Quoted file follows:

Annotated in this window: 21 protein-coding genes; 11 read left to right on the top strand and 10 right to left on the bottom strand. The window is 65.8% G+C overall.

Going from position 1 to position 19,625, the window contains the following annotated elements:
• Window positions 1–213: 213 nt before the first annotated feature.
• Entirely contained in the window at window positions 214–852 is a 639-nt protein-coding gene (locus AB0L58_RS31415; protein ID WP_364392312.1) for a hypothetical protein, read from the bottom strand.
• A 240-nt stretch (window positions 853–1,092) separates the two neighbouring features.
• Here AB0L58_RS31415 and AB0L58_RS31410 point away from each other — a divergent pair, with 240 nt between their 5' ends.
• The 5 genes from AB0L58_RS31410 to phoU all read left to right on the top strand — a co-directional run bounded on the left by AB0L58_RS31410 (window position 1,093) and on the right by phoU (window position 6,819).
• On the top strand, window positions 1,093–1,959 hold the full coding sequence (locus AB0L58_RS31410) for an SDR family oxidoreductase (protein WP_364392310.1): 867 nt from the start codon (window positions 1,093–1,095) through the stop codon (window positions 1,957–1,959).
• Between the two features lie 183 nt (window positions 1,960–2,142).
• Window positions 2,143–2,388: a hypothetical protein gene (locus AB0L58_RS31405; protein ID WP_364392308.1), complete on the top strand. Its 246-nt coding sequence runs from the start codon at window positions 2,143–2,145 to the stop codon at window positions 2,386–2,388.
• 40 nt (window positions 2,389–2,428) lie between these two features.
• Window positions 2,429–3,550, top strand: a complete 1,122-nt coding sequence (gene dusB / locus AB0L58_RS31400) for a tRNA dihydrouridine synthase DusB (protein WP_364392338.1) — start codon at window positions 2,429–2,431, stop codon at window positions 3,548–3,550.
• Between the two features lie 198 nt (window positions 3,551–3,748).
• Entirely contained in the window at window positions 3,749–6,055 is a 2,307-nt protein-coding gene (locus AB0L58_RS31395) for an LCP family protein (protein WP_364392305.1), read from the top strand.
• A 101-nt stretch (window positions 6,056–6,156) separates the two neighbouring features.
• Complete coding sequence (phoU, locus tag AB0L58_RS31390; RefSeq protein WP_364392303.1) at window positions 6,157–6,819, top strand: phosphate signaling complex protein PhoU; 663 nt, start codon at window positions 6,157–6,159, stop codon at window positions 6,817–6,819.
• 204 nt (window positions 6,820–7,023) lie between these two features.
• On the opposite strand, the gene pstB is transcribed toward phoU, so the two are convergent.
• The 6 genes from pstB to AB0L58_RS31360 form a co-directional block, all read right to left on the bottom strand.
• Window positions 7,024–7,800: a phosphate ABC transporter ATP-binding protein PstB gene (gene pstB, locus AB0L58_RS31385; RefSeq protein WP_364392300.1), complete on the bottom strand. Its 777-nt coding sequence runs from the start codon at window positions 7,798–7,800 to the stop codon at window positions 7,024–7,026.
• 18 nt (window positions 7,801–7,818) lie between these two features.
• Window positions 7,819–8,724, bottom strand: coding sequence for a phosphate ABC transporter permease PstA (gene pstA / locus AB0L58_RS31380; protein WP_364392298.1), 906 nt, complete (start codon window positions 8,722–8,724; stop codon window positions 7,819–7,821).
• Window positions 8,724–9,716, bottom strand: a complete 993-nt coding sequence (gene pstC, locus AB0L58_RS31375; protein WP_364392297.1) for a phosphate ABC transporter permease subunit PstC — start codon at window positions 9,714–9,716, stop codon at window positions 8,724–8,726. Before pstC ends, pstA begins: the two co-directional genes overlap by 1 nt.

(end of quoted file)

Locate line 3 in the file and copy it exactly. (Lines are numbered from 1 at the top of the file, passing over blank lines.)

• Window positions 1–213: 213 nt before the first annotated feature.